From the time the iSCSI specification was ratified by the Internet Engineering Task Force (IETF) this winter, there's been a spate of iSCSI product announcements.
Leading the herd was Network Appliance, which announced iSCSI support for its FAS900 series, available as a free download to existing customers. The FAS900 can already be configured as part of a Fibre Channel SAN, but NetApp anticipates that some customers will run Microsoft Exchange and SQLServer over Ethernet and iSCSI instead.
Hewlett-Packard put its toe in the iSCSI waters with the introduction of its HP StorageWorks SR2122 iSCSI storage router, a Cisco-manufactured router with two front-side Gigabit Ethernet ports and two back-end Fibre Channel ports. It's intended, "as a complement to Fibre Channel," says HP's Mark Nagaitis, director of product marketing, for servers where "the cost justification hasn't quite been there to connect to the SAN." It won't deliver the performance of a Fibre Channel solution, but the SR2122 can help customers "take steps into iSCSI to connect stranded servers into the storage utility."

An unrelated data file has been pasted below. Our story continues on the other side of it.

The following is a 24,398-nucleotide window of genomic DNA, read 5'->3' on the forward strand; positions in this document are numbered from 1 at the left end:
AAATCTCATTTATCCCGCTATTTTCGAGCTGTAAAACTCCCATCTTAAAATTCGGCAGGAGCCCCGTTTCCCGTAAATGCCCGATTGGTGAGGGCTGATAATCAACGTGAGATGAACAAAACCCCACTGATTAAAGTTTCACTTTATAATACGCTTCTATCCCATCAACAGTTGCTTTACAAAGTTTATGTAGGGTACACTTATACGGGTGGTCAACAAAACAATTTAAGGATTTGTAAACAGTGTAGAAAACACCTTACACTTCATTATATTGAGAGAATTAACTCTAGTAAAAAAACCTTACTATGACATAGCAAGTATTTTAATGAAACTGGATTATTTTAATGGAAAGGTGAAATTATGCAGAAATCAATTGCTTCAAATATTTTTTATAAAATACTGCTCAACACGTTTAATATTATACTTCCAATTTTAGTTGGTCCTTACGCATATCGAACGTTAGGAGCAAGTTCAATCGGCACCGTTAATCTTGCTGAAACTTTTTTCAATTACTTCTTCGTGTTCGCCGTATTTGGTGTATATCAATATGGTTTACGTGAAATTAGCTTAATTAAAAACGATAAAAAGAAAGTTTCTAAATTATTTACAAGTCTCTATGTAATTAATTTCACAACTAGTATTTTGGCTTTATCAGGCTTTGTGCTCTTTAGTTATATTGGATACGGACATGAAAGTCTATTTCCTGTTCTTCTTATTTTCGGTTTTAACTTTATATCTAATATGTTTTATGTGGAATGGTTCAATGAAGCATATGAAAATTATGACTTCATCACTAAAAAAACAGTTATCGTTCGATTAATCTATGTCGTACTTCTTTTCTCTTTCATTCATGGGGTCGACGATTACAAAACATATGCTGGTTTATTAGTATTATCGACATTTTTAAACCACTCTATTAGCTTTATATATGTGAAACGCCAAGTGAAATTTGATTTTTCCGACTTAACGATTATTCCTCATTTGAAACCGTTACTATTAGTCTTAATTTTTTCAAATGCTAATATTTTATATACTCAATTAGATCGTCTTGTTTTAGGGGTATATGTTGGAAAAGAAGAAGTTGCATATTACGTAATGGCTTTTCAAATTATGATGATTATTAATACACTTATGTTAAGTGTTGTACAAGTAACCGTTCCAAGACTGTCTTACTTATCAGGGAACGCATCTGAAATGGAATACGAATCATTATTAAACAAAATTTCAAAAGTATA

Some vendors took ratification of the spec as a chance to reintroduce already shipping products, for example, Eurologic, which upgraded its Elantra iCS2100 IP-SAN storage appliance to comply with the recently ratified spec.
Then, LSI Logic announced the iMegaRAID, an iSCSI version of its MegaRAID RAID controller. According to Ken Zarrabi, a product manager at LSI's RAID storage
But for many iSCSI hopefuls, the real fun will begin when Microsoft releases its iSCSI driver this June, which will open up iSCSI to the Windows market, says John Howarth, senior director of product marketing at iSCSI disk target maker, Intransa. "That's huge. If you get XP or Windows 2000 updates, iSCSI will automatically be there," he says.
For more information:Microsoft to add iSCSI support to Windows
iSCSI specs complete, market waits for Microsoft offering
NetApp adds iSCSI, offers software as free download
Sign up for your free copy of Storage magazine here.
This was first published in April 2003